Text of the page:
Girl power!! (part two) week I began to chat about Gunta Stolzl and her fabulous influence on the Bauhaus.  Although Gunta had befriended some powerful people there, such as Klee, Kandinsky, Breuer; it would still be very difficult to be considered for her talent and ability to succeed professionally at the Bauhaus.  Gunta was asked, as a student, in 1920 by Walter Gropius himself to head up a women’s class that was founded by the masters and she gladly accepted. Instruction at the Bauhaus was informal and most often the scenario was the students teaching each other. Shortly after this she collaborates with Marcel Breuer to craft the ceremonial “African Chair”. In 1922 Gunta attends a class on dying materials in Italy and brings that knowledge back to the Bauhaus and establishes a dying facility at the Bauhaus.

Although she was highly regarded by the masters at the Bauhaus, Walter Gropius included, there was not one of these existing masters who would directly assist her in acquiring a teaching position. This would not be acceptable to many of her students and through a powerful group campaign Gunta would become the only person in the Bauhaus to receive her position by a group vote process. The student body at Bauhaus were a powerful group with regards to the value of the instructors. In 1925-26 the women students she taught, after a passionate struggle on their own behalf, finally managed to commandeer a vote and managed to get Stolzl promoted to a senior position. This would prove to be a monumental event as Gunta became proof that a woman could be successful as a senior member of the Bauhaus.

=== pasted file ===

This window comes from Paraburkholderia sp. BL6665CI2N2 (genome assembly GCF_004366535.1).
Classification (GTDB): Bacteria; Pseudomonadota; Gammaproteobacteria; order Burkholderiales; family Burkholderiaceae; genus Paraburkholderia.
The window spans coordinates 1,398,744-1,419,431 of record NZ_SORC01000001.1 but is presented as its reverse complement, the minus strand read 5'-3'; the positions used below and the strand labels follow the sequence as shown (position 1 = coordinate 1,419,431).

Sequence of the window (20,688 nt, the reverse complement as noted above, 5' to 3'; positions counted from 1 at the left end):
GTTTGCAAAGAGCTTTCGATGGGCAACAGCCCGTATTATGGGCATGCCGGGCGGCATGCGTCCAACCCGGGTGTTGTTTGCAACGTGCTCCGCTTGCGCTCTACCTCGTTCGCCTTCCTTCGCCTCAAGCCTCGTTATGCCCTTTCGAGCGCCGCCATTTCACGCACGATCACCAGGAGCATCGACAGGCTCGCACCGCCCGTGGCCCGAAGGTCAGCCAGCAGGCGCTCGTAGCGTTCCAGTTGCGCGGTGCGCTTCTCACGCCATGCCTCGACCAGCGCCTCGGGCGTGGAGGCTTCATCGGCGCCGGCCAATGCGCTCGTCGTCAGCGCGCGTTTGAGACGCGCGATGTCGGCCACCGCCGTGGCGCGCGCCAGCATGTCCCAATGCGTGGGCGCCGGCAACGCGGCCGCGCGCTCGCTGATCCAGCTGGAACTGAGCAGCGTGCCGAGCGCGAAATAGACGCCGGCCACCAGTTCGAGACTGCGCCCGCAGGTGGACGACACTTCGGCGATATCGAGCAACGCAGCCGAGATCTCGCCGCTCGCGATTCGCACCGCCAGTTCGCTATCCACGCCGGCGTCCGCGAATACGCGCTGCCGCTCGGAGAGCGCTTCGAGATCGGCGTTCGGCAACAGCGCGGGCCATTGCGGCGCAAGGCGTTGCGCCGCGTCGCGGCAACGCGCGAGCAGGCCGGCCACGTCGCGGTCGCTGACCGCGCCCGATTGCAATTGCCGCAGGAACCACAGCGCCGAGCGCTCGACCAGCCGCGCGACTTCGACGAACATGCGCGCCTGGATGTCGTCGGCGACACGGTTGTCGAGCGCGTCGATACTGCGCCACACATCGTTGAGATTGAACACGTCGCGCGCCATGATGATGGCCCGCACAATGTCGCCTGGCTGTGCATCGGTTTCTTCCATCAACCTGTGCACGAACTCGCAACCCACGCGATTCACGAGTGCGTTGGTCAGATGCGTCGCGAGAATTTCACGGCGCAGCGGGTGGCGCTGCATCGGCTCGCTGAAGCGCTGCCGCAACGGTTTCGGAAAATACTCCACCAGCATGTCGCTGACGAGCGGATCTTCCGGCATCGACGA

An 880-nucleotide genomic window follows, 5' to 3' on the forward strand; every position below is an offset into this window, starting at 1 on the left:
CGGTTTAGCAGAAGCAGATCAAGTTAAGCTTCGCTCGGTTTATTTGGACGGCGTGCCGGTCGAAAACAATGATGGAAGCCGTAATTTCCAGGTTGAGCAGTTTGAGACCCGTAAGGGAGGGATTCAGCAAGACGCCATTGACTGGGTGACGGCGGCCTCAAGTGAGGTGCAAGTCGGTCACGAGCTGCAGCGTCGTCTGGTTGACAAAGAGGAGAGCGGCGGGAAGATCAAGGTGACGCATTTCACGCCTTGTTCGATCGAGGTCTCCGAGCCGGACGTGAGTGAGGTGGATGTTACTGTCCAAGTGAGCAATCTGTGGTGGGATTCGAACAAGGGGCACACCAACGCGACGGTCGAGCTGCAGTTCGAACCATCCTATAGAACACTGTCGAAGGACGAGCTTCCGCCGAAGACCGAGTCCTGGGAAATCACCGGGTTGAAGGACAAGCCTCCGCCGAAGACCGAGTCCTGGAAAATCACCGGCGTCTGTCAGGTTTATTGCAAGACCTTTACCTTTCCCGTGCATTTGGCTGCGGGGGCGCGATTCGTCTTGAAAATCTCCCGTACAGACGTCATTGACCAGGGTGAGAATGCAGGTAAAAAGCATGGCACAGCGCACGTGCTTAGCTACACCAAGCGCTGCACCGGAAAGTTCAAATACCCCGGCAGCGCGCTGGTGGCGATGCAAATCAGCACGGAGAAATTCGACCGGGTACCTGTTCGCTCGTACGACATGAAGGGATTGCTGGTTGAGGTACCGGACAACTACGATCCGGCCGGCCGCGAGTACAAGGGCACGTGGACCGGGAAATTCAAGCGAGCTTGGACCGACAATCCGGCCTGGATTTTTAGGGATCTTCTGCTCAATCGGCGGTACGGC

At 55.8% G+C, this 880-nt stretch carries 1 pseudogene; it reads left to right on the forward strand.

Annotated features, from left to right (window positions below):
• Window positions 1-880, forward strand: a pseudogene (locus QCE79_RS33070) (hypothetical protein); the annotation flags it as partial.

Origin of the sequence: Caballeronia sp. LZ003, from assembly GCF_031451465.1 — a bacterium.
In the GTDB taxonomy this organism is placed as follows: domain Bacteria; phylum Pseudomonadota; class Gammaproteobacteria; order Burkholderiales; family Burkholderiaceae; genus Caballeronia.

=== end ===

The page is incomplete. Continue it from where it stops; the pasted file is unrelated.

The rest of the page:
It was in 1927 that Gunta Stolzl was given the title of “Jungmeister” (Young Master) and became responsible for the entire Weaving Workshop now located in Dessau. She completely reinvented the weaving workshop by creating a systematic method of training and restructuring the theoretical and practical approaches to weaving. Gunta Stolzl separated weaving into teaching parts and production parts. She had created pattern books for the fabric industry as well as performing experiments on new hard-wearing materials that could also be affordable. Gunta desired the entire workshop production output to be both professional and cost-effective. Historically Stolzl’s workshop would be considered one of the most profitable workshops in the Bauhaus. The Dessau Bauhaus was more concerned with architecture than the Weimar one was so she was forced to implement harmony in the production pieces that would integrate well with the building styles being produced at Bauhaus. At this time handmade pieces of weaving were becoming increasingly extinct. Gunta left the Bauhaus temporarily in 1924 to use her honed organizational skills assisting Johannes Itten in establishing his Ontos Weaving Workshops near Zürich after he left Bauhaus.